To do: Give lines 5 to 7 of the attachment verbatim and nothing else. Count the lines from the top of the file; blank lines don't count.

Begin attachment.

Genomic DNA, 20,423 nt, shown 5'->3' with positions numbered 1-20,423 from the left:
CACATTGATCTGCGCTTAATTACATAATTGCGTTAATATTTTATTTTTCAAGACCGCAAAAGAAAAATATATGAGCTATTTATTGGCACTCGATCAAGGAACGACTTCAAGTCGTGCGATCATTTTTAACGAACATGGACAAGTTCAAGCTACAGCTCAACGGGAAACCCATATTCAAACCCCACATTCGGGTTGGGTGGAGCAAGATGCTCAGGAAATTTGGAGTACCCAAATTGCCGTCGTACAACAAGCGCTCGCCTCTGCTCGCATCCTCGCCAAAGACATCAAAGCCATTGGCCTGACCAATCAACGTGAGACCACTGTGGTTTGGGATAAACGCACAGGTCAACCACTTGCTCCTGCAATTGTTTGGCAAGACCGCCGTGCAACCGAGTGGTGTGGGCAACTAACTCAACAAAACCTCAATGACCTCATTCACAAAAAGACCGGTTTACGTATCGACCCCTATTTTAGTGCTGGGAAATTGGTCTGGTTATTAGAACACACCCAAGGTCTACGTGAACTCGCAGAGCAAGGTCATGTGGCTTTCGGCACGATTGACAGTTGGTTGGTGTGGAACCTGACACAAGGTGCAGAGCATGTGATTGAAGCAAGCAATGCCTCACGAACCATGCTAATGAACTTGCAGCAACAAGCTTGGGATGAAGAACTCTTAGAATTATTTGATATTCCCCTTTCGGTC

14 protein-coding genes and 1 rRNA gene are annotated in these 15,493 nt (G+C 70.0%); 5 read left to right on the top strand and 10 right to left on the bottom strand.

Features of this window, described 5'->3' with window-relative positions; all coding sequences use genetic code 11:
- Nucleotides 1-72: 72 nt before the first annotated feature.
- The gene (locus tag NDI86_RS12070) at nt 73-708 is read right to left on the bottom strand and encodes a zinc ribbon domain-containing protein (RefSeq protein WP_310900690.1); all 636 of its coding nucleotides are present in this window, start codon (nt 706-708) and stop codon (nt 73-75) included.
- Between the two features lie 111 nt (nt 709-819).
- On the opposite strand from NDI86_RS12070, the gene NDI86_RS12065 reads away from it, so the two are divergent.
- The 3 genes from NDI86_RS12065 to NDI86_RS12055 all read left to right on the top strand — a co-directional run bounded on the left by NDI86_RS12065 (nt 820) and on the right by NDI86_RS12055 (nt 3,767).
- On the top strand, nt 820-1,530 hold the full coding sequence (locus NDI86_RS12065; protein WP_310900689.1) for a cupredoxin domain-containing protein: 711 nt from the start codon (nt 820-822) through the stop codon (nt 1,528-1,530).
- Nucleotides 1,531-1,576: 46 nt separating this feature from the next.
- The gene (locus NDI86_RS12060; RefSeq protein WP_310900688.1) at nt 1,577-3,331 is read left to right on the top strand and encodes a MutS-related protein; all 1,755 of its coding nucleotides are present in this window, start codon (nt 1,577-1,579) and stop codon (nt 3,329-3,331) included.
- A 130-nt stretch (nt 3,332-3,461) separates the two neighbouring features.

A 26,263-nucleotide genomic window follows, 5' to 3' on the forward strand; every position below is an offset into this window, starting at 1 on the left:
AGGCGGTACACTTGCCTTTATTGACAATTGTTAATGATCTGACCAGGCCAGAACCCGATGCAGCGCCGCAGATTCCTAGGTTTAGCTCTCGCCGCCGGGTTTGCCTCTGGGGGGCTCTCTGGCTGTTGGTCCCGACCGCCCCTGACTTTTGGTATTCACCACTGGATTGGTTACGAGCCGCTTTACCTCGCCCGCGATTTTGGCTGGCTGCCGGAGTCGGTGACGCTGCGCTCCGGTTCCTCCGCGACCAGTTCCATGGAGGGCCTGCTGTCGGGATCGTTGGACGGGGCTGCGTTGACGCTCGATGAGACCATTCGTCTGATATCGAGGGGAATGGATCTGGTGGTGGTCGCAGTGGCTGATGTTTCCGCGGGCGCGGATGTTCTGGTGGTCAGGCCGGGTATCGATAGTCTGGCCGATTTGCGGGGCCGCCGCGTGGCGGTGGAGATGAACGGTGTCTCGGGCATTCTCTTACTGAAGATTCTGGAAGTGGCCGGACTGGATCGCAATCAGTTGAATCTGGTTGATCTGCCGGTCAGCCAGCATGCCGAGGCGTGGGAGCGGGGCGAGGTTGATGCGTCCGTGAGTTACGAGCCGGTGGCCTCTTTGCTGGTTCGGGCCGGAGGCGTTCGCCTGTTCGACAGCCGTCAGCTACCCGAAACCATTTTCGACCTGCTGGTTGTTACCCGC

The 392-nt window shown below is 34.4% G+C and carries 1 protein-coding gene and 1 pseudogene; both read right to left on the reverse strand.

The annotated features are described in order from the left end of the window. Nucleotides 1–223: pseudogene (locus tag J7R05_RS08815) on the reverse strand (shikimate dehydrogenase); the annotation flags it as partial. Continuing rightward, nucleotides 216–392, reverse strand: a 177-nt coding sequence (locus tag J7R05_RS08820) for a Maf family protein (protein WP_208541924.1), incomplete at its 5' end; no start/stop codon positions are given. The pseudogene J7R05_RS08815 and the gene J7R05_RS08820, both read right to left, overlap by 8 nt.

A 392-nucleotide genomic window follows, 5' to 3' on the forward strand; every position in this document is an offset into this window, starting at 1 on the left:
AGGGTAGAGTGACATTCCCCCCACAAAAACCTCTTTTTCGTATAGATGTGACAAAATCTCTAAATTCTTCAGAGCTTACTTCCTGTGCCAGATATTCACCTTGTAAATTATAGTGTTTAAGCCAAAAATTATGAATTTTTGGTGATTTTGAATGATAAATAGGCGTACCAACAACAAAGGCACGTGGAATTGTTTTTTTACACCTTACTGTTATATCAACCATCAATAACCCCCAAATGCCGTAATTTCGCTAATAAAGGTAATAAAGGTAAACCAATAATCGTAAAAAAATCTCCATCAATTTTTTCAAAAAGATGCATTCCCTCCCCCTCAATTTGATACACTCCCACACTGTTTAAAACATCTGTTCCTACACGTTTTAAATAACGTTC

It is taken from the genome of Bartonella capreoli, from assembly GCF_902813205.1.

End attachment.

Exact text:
- Nucleotides 1-72: 72 nt before the first annotated feature.
- The gene (locus tag NDI86_RS12070) at nt 73-708 is read right to left on the bottom strand and encodes a zinc ribbon domain-containing protein (RefSeq protein WP_310900690.1); all 636 of its coding nucleotides are present in this window, start codon (nt 706-708) and stop codon (nt 73-75) included.
- Between the two features lie 111 nt (nt 709-819).